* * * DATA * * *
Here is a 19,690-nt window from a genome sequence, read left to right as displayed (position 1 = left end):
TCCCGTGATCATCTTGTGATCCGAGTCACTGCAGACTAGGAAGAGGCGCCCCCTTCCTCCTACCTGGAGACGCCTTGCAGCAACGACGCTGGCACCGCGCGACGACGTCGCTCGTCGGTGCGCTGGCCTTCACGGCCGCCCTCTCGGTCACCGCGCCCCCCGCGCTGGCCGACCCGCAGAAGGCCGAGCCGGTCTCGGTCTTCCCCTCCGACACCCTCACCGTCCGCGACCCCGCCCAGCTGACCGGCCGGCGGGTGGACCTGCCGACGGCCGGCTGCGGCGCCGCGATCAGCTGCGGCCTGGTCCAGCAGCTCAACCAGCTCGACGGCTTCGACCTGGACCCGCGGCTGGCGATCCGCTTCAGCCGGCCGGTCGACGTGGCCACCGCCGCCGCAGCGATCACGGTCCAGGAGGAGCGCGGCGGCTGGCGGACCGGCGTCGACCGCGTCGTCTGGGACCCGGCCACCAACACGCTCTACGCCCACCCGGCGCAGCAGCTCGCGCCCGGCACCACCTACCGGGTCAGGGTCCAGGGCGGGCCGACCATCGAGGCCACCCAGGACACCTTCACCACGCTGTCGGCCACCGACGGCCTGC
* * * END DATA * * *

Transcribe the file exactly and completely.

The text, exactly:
Here is a 19,690-nt window from a genome sequence, read left to right as displayed (position 1 = left end):
TCCCGTGATCATCTTGTGATCCGAGTCACTGCAGACTAGGAAGAGGCGCCCCCTTCCTCCTACCTGGAGACGCCTTGCAGCAACGACGCTGGCACCGCGCGACGACGTCGCTCGTCGGTGCGCTGGCCTTCACGGCCGCCCTCTCGGTCACCGCGCCCCCCGCGCTGGCCGACCCGCAGAAGGCCGAGCCGGTCTCGGTCTTCCCCTCCGACACCCTCACCGTCCGCGACCCCGCCCAGCTGACCGGCCGGCGGGTGGACCTGCCGACGGCCGGCTGCGGCGCCGCGATCAGCTGCGGCCTGGTCCAGCAGCTCAACCAGCTCGACGGCTTCGACCTGGACCCGCGGCTGGCGATCCGCTTCAGCCGGCCGGTCGACGTGGCCACCGCCGCCGCAGCGATCACGGTCCAGGAGGAGCGCGGCGGCTGGCGGACCGGCGTCGACCGCGTCGTCTGGGACCCGGCCACCAACACGCTCTACGCCCACCCGGCGCAGCAGCTCGCGCCCGGCACCACCTACCGGGTCAGGGTCCAGGGCGGGCCGACCATCGAGGCCACCCAGGACACCTTCACCACGCTGTCGGCCACCGACGGCCTGC